Credit Acceptance’s legal team is facing a host of challenges from state attorneys general nowadays.

Earlier this month, the company acknowledged it received subpoenas from the AGs in Maryland and New Jersey. Then on Monday, Massachusetts attorney general Maura Healey filed a lawsuit against the finance company that specializes in the subprime market.

When recognizing the arrival of the subpoenas through a filing with the Securities and Exchange Commission, Credit Acceptance said, “We are cooperating with these inquiries and cannot predict the eventual scope, duration or outcome at this time. As a result, we are unable to estimate the reasonably possible loss or range of reasonably possible loss arising from these investigations.”

Back on March 18, 2016, Credit Acceptance said it received a subpoena from the Maryland attorney general related to the company’s repossession and sale policies and procedures in the state of Maryland. Then on April 3, the finance company said it received another subpoena from the Maryland AG in connection with the company’s origination and collection policies and procedures in the state of Maryland.

Then on Aug. 11, yet another subpoena from Maryland’s AG was received by Credit Acceptance, which said in the SEC filing that it most of the requests contained in the previous subpoenas, making additional requests, as well as expanding the inquiry to include 39 other states, including: Alabama, Alaska, Arizona, Arkansas, California, Connecticut, Delaware, Florida, Georgia, Hawaii, Illinois, Indiana, Iowa, Kansas, Kentucky, Louisiana, Maine, Michigan, Minnesota, Nebraska, Nevada, New Hampshire, New Jersey, New Mexico, North Carolina, North Dakota, Ohio, Oklahoma, Oregon, Pennsylvania, Rhode Island, South Carolina, South Dakota, Tennessee, Texas, Utah, Virginia, Washington and Wisconsin along with the District of Columbia.

New Jersey’s attorney general also sent its own subpoena to Credit Acceptance on Aug. 11, according to the company.

And then on Monday, the Massachusetts attorney general ramped up the legal activities with a lawsuit against Credit Acceptance for allegedly the company provided unfair and deceptive auto financing to thousands of Massachusetts consumers, providing investors with false or misleading information regarding auto securities they offered and engaging in unfair debt collection practices.

The complaint, filed in Suffolk Superior Court, alleges that since 2013, Credit Acceptance failed to inform investors that the company topped off the pools of loans that they packaged and securitized with higher-risk loans, despite claiming otherwise in disclosures to investors.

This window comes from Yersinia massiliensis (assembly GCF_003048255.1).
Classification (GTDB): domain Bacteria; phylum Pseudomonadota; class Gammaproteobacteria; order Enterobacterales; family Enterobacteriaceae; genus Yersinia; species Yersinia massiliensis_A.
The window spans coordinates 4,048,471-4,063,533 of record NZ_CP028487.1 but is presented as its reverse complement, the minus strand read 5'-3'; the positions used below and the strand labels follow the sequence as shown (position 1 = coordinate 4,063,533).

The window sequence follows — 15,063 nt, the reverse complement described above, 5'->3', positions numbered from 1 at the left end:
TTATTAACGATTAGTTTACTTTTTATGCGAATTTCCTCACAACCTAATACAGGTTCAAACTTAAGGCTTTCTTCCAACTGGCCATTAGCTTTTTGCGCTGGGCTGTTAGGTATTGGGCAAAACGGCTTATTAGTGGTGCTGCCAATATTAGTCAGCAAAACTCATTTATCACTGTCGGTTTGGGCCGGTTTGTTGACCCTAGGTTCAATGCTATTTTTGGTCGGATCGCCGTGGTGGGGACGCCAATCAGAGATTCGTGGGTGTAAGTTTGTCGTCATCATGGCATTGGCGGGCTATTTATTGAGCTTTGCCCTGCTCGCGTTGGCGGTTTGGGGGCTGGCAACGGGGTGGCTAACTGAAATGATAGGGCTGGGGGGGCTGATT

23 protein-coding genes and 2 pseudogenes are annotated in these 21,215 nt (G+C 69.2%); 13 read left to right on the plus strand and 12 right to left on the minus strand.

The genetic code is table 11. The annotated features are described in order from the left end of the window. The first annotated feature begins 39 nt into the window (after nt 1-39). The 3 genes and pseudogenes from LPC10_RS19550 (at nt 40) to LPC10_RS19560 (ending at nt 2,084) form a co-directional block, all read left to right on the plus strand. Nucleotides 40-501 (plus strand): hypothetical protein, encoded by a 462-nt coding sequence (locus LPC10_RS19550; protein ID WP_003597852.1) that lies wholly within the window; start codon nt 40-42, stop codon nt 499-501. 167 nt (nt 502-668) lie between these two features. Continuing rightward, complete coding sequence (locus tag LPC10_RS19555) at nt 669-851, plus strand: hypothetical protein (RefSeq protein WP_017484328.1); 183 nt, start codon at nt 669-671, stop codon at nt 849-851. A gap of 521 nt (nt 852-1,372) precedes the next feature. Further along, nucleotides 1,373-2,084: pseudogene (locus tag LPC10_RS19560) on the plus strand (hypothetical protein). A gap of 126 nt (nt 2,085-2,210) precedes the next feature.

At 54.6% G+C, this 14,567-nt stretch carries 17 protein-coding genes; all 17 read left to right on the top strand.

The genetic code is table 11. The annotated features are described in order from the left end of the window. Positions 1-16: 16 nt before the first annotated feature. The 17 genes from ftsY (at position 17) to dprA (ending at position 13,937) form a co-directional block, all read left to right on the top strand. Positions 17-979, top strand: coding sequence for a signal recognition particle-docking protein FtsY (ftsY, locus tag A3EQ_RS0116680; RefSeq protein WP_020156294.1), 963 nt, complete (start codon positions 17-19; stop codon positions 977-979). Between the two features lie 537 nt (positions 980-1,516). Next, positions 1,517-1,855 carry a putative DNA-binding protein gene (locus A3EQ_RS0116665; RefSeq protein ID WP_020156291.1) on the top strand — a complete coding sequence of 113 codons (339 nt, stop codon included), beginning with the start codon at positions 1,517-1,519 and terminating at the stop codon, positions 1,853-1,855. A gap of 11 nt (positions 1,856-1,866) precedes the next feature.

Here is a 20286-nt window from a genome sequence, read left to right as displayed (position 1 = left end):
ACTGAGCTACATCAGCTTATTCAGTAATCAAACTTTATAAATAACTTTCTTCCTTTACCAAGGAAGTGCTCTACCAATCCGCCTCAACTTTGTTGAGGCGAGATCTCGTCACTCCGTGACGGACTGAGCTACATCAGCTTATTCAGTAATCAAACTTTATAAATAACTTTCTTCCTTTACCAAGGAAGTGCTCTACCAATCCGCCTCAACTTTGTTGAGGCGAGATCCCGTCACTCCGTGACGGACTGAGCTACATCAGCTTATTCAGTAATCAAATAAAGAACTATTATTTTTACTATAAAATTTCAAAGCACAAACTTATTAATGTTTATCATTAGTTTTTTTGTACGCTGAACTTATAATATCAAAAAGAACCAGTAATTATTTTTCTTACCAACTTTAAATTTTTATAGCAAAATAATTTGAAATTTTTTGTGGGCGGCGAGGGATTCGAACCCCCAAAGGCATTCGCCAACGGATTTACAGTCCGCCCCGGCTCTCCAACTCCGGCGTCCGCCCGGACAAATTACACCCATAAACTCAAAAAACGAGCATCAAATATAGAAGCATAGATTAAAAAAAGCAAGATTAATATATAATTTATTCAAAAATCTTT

The complaint also alleges that Credit Acceptance has made high-interest subprime auto finance contracts with Massachusetts residents that the company knew customers would be unable to repay, in violation of state law.

Healey contends that while the company profited, contract holders experienced ruined credit, lost vehicles or down payments and were left with an average of approximately $9,000 of debt,

Additionally, Healey alleges that Credit Acceptance customers were subject to hidden finance charges, which resulted in contracts exceeding the usury rate ceiling of 21% mandated by state law.

“This company made unaffordable and illegal loans to borrowers, causing them to fall into thousands of dollars of debt and even lose their vehicles,” Healey said in a news release. “We are taking a close look at this industry and we will not allow companies to profit by violating our laws and exploiting consumers.”

In its lawsuit, the AG’s office also alleges that the company took excessive and illegal measures to collect debt from defaulted contract holders, including sending faulty notices to customers with repossessed vehicles, harassing consumers with unlawfully repetitious collections calls and overcharging consumers on their deficiencies.

The state is seeking relief for Massachusetts customers harmed by these alleged practices, as well as civil penalties and injunctive relief.

This lawsuit is part of Healey’s review of securitization practices in the subprime auto market — an industry-wide investigation that her office said remains ongoing.

Last year, Exeter Finance paid more than $5.5 million for its role in what the Massachusetts attorney said was financing unfair, subprime auto financing. And previously, the AG’s office secured $22 million from Santander Consumer USA for its role in financing subprime contracts for Massachusetts residents.

This matter involving Credit Acceptance is being handled by Healey’s Insurance and Financial Services Division.